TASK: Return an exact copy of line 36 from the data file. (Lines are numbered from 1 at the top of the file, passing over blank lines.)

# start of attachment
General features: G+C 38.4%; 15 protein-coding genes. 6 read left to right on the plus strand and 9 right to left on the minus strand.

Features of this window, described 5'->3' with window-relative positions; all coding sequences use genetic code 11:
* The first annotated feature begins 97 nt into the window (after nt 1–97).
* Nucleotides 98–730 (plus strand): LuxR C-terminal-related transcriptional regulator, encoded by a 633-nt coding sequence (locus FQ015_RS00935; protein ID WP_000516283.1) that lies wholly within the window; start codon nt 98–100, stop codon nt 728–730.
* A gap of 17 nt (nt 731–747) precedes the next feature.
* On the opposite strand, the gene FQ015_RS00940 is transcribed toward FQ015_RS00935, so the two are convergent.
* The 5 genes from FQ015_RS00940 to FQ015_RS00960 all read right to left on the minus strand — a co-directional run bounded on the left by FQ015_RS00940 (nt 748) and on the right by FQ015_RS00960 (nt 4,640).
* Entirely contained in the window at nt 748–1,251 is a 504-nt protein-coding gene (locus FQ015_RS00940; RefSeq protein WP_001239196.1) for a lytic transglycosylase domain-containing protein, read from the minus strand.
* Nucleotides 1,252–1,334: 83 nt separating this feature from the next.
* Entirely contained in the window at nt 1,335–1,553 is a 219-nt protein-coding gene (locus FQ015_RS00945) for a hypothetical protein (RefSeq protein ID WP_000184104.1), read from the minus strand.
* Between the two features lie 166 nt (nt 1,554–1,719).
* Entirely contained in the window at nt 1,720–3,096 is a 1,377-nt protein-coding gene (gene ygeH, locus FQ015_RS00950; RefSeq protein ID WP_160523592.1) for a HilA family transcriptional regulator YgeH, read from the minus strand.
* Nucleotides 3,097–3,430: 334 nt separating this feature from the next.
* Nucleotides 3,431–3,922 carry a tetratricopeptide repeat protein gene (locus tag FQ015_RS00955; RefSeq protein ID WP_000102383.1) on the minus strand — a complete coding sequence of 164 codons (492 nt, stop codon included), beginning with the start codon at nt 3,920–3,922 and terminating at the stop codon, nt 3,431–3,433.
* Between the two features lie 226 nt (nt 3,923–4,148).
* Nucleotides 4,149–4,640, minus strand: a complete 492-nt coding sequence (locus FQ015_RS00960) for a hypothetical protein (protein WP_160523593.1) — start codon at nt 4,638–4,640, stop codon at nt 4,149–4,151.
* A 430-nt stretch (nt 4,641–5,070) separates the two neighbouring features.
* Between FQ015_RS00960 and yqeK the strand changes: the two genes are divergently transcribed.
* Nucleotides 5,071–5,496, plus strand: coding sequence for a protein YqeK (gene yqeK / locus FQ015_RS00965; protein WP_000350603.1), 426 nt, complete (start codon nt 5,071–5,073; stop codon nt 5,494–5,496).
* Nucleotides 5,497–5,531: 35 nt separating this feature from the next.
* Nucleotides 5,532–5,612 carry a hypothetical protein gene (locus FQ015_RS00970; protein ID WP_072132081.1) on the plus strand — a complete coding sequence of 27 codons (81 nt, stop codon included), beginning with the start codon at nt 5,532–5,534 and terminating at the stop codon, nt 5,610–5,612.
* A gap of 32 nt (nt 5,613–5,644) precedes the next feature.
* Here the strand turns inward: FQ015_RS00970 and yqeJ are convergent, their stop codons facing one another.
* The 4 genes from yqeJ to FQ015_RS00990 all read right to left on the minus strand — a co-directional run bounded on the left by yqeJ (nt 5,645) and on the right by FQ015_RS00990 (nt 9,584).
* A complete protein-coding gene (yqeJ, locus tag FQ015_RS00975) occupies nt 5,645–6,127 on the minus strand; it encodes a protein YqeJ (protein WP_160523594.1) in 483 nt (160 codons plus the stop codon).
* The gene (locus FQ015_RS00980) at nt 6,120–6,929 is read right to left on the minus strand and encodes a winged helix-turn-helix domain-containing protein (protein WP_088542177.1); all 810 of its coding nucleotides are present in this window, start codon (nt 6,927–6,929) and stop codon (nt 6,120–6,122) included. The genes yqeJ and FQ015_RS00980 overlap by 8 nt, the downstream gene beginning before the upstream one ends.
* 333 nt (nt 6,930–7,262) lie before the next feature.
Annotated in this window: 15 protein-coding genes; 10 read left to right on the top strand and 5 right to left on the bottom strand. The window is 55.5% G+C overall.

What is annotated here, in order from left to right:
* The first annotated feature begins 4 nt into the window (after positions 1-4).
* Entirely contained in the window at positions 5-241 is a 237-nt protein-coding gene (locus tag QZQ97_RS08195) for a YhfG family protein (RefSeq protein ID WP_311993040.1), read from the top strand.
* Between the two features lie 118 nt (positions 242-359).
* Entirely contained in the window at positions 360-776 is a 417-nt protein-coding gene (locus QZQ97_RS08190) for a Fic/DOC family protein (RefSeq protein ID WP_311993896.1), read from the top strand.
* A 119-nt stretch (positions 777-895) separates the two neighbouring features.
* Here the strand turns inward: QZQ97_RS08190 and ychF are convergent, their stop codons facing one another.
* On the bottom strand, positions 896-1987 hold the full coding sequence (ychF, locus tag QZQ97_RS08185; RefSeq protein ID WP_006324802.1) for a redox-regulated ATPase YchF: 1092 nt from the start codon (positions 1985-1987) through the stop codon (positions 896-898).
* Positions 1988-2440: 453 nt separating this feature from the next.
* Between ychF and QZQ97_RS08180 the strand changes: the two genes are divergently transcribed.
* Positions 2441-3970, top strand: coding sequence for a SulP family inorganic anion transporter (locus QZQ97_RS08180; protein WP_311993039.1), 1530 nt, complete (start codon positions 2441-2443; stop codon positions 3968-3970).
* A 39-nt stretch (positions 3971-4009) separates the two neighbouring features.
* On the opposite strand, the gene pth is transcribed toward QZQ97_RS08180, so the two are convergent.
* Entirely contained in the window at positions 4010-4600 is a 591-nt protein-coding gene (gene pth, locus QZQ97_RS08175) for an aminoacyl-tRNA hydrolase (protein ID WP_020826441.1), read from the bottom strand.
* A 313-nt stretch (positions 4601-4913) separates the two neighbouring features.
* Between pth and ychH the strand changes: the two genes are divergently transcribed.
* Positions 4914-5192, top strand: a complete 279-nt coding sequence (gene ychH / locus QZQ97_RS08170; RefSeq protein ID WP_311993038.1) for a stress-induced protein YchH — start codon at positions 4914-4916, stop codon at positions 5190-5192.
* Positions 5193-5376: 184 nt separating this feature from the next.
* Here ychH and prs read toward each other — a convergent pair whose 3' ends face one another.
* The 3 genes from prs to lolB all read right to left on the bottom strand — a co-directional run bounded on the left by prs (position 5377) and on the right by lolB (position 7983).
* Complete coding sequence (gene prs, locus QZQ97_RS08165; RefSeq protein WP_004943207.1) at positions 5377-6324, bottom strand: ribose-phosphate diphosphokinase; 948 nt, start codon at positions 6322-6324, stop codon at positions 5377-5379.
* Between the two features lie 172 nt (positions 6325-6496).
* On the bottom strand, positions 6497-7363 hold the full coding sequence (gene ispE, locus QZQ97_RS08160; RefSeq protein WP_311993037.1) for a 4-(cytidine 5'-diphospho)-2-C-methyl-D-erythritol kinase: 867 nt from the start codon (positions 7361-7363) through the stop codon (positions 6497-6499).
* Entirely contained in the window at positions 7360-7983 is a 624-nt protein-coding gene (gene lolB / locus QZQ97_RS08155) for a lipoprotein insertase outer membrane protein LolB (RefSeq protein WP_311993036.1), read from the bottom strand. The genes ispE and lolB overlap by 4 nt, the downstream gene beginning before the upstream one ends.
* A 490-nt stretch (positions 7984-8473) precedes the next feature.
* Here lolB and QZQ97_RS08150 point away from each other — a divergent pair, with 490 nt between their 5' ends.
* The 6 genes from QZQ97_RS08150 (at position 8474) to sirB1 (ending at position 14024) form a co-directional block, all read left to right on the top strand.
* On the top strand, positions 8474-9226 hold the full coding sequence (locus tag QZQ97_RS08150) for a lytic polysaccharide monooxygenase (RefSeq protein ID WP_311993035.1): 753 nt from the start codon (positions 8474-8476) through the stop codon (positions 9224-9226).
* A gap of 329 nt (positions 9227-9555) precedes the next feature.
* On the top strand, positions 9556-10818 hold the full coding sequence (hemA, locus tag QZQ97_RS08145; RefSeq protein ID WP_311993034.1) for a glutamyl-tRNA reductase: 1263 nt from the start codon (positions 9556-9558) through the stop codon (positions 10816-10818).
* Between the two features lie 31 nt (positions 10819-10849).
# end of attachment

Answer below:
* On the bottom strand, positions 896-1987 hold the full coding sequence (ychF, locus tag QZQ97_RS08185; RefSeq protein ID WP_006324802.1) for a redox-regulated ATPase YchF: 1092 nt from the start codon (positions 1985-1987) through the stop codon (positions 896-898).